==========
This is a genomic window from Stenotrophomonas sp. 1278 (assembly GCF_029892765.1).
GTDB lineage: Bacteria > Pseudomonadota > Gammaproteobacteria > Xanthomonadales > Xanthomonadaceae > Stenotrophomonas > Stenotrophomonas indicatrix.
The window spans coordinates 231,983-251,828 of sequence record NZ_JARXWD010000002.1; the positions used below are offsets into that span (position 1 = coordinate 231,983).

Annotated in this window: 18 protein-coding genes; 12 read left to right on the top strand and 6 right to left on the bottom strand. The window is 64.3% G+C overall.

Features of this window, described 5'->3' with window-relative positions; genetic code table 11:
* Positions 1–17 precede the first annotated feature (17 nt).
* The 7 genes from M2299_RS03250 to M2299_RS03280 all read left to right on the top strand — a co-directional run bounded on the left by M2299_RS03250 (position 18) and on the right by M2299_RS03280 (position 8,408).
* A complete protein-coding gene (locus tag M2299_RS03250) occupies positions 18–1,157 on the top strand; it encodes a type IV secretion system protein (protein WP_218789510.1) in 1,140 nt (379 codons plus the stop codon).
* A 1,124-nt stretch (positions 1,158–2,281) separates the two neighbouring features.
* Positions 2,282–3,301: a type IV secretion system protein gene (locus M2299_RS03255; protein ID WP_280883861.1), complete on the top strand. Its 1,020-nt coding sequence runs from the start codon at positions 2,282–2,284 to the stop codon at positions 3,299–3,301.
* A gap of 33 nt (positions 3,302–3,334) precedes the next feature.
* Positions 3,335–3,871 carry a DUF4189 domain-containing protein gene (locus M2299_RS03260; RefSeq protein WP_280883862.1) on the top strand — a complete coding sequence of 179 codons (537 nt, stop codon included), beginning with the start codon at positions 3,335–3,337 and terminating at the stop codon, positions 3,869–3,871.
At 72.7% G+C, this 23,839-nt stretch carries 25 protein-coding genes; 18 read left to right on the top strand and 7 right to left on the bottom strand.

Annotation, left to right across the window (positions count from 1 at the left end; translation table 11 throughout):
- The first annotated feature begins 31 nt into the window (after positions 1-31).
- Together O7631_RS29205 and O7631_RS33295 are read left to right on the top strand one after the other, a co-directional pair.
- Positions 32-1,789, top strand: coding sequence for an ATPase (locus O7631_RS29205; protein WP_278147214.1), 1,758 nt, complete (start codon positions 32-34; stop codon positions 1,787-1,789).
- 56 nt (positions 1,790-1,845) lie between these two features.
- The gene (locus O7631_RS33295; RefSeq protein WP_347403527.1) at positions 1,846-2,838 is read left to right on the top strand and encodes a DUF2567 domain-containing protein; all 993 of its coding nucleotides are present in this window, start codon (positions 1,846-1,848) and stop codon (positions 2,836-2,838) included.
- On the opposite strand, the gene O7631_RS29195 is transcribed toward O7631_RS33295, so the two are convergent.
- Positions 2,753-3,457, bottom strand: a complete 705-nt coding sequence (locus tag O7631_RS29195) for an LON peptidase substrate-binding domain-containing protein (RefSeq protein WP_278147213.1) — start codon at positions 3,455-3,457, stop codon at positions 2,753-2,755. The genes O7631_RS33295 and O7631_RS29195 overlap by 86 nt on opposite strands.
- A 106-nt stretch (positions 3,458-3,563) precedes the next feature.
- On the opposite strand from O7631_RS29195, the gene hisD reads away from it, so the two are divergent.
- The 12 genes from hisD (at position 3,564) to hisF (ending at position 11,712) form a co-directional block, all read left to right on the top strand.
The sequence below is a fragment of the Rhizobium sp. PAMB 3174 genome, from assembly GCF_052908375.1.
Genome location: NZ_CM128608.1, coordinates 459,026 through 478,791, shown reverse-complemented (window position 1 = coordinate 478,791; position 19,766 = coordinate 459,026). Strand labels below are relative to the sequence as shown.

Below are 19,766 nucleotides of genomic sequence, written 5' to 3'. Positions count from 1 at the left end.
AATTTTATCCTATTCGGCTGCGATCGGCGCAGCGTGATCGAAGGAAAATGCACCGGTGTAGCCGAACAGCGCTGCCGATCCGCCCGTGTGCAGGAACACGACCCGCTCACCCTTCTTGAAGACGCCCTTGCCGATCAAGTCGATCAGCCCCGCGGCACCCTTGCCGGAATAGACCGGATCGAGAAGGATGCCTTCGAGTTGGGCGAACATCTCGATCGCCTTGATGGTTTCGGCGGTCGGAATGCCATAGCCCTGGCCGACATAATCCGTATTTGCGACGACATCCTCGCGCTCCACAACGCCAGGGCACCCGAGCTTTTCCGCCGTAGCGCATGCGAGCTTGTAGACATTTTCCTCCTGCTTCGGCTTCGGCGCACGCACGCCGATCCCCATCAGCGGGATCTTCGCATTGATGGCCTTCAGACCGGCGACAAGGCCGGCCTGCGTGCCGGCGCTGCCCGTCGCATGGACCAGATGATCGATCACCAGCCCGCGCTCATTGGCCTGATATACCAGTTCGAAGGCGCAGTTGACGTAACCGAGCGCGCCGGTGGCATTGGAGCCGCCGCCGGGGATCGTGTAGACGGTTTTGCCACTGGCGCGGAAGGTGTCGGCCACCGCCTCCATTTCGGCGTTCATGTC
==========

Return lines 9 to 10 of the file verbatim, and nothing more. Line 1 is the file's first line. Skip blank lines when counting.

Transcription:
* A 1,124-nt stretch (positions 1,158–2,281) separates the two neighbouring features.
* Positions 2,282–3,301: a type IV secretion system protein gene (locus M2299_RS03255; protein ID WP_280883861.1), complete on the top strand. Its 1,020-nt coding sequence runs from the start codon at positions 2,282–2,284 to the stop codon at positions 3,299–3,301.